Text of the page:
Tanjore painting describes the court (darbar) of a great Vaishnava and the
destroyer of the material world, Lord Shiva. He not only is a great ascetic or
yogi but is also a dutiful husband and father. The special characteristic of
Tanjore paintings is their aesthetic look due to the embellishment with pure
gold studded with tiny shining stones.
Set in a
special teakwood frame with beautiful carvings, the painting gloriously depicts
Lord Shiva seated on a throne set above a couple of stairs covered with a red
carpet. The white clouds float in the sky as they welcome the sun and the moon
together to glow over them. Mahadev sits in lalitasana and is unprecedently
clad in a bright yellow dhoti. He who wears a serpent around his neck is now
adorned with long and thick neckpieces, and in place of his matted hair being
gathered as a crown, a jeweled crown is worn on his head. He lifts his lower
right hand in Abhaya Mudra (the gesture of fearlessness) while his upper right
hand holding an axe. The eternal consort and the internal potency of Lord
Shiva, Goddess Parvati, is seated on his lap. She is graciously attired in a
saree and places her right hand over the lord’s shoulder. The people assembled
in the darbar humbly fold their before the lord and the goddess. Among them,
Lord Kartikeya, the elder son of Lord Shiva in his six-headed and four-armed
form can also be seen folding his hands. Their second son Lord Ganesha stands
before them in a humble state. The great Narad Muni also stands beside Goddess
Parvati and smiles while the glorification of Lord Shiva takes place. Nandi,
the faithful mount of the lord, sits and serves his master’s lotus feet.
Tanjore painting is a traditional form of art in the South Indian
style and was started by the inhabitants of a small town known as
Thanjavur of Tamil Nadu. This gives it another name called
“Thanjavur painting”. This painting draws its figures, designs,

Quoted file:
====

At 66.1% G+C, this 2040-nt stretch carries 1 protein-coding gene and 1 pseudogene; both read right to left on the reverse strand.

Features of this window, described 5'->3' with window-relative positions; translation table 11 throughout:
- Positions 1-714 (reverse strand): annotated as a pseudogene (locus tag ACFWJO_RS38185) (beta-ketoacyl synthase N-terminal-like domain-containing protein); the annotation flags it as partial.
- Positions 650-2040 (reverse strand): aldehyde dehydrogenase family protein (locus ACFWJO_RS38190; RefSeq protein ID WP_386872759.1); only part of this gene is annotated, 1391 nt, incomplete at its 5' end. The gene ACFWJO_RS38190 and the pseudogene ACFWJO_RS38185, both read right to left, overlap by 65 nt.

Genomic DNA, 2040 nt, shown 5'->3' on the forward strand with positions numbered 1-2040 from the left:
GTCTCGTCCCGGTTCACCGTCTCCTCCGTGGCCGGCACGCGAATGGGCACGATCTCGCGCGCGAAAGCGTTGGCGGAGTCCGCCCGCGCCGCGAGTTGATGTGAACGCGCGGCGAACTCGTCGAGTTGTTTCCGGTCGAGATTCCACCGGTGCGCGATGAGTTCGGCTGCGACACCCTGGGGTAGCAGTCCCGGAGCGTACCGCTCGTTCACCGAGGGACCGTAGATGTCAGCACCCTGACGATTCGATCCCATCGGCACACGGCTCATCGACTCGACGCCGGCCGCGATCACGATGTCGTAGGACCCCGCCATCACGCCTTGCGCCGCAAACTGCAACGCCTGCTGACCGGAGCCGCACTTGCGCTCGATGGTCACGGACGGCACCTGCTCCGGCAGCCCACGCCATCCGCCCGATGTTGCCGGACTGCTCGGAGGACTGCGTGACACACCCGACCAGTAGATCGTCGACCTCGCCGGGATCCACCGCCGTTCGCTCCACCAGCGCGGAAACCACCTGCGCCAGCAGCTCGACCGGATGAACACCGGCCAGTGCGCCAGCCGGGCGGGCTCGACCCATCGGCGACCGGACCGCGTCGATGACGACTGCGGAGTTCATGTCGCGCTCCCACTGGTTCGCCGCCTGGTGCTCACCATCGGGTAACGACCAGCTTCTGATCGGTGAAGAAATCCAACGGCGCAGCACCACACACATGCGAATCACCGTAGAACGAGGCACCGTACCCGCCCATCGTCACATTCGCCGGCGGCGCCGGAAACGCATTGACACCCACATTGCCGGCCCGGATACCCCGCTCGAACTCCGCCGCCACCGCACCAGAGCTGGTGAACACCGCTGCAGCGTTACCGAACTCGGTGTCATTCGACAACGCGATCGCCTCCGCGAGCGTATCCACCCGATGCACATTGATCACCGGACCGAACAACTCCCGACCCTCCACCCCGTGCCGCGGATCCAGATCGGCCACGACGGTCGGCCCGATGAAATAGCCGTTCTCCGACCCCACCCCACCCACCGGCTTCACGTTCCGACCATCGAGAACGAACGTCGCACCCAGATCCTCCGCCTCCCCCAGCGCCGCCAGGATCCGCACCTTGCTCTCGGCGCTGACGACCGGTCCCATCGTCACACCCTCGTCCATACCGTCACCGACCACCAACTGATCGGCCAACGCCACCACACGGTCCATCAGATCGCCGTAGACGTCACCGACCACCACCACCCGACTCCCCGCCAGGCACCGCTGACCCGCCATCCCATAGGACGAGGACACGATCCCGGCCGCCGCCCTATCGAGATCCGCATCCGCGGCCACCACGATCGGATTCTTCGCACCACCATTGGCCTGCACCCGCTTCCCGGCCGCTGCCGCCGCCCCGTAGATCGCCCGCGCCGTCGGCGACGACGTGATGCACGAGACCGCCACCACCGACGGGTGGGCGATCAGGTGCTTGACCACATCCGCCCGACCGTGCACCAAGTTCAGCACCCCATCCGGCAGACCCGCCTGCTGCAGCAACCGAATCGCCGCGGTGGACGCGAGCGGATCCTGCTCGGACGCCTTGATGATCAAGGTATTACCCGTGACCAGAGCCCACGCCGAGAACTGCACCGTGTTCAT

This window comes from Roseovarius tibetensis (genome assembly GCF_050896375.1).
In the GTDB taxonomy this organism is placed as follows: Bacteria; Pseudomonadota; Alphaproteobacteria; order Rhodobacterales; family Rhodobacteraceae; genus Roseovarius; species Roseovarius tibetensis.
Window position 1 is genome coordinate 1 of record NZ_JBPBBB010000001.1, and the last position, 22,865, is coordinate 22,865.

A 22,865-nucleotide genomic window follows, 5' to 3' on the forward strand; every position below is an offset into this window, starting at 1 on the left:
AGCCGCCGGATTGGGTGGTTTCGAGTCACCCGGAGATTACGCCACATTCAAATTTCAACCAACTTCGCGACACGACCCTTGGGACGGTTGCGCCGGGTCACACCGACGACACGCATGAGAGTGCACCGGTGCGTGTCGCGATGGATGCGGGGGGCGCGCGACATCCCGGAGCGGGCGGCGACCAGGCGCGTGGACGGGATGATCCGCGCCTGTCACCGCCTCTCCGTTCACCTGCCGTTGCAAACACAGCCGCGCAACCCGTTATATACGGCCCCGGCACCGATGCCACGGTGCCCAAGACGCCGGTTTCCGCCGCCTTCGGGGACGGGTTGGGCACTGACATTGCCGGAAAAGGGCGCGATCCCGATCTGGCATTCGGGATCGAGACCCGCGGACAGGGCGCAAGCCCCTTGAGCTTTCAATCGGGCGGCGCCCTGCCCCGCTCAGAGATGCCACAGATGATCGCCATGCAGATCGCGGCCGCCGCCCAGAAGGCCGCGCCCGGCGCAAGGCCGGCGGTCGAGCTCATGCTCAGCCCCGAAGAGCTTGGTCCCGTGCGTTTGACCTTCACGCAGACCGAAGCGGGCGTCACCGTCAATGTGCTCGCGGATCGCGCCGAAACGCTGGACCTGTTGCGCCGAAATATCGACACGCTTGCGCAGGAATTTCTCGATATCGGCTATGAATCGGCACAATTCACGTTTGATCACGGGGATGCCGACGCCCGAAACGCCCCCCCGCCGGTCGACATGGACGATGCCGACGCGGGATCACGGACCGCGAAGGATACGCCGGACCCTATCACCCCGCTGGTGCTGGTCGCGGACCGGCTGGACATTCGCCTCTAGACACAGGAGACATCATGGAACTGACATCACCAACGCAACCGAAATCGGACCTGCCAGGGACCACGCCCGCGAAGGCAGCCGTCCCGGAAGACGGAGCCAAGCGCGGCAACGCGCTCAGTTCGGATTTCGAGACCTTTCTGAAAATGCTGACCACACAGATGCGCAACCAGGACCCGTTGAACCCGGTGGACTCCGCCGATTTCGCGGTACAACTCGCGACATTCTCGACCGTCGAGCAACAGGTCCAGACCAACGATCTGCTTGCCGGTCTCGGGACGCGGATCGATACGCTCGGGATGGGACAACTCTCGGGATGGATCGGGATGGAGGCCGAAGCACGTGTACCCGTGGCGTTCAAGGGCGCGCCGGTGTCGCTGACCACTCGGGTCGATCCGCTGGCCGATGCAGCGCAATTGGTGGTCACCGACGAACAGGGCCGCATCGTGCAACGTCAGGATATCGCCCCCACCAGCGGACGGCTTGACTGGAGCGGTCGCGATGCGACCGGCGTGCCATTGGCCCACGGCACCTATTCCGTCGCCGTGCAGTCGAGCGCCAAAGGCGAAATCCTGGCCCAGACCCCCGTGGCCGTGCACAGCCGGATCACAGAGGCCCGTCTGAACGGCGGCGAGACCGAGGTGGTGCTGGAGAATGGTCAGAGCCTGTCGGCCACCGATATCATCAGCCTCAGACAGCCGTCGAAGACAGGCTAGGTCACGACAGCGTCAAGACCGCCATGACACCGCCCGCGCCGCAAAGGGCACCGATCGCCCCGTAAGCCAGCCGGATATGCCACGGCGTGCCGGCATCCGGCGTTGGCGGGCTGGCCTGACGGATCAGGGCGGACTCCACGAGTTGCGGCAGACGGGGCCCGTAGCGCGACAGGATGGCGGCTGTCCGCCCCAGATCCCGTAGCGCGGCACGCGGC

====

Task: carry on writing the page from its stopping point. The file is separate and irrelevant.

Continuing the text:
and inspiration from the time when Vedic culture was prevalent in
India. Certain remarkable features of a Tanjore painting
distinguish it from other paintings. Some of these are pure gold
or gold foil coating on gesso work, the use of rich and vivid
colors, and the inlay of cut-glass or semi-precious and precious
stones. The subjects of most of the Tanjore paintings are Hindu
Gods, Goddesses, and saints. The main devotional figure is
portrayed in the central portion of the painting and is usually
surrounded by various secondary figures.
The classic Tanjore paintings are done on wooden planks and hence
are also referred to as Palagai Padam in South India (Palagai =
Wooden plank, Padam = Picture). Creating a masterpiece is never an
easy task but the skilled artists of Thanjavur have been following
the tradition of making timeless Tanjore paintings for decades.
The making process begins with preparing the wooden board or
canvas. The size of the board depends upon the choice of the
patron. The next step is to paste cardboard over the wooden board
and then a cotton fabric is stretched and pasted upon it using
Now that the cloth is attached to the wooden panel, a rough sketch
of the motifs and figure is drawn onto the fabric. After this, a
paste of chalk powder and water-soluble adhesive is evenly applied
over the base and smoothed.
Thereafter, the outlines which were made or traced using a stencil
are now ready to be beautified and decked with various add-ons.
The usual materials for decoration are cut-glass, pearls,
semi-precious and precious gems, gold leaf, and laces. 22 or 18
Karat Gold leaves and gems of varied hues are especially inlaid in
areas like pillars, arches, walls, thrones, and dresses.
In the final step, the rest of the painting is filled with rich
and striking colors such as shades of red, blue, and green.
Formerly, the artists used natural colors like vegetable and
mineral dyes instead of chemical paints. The entire painting is
then cleaned and refined to give a flawless finished look.
Since the making of a single piece of Tanjore painting requires a
complex and elaborate process, the artists usually take at least
one or two months to complete it. The use of pure gold foil and
gems for beautification is a characteristic of an authentic
Tanjore painting. Due to this, Tanjore paintings last for
generations without getting tarnished and are much more expensive
than general paintings. Though the art form has undergone various
changes and technique modifications over the years, it continues
to attract the hearts of art lovers.
Send as free online greeting card
Email a Friend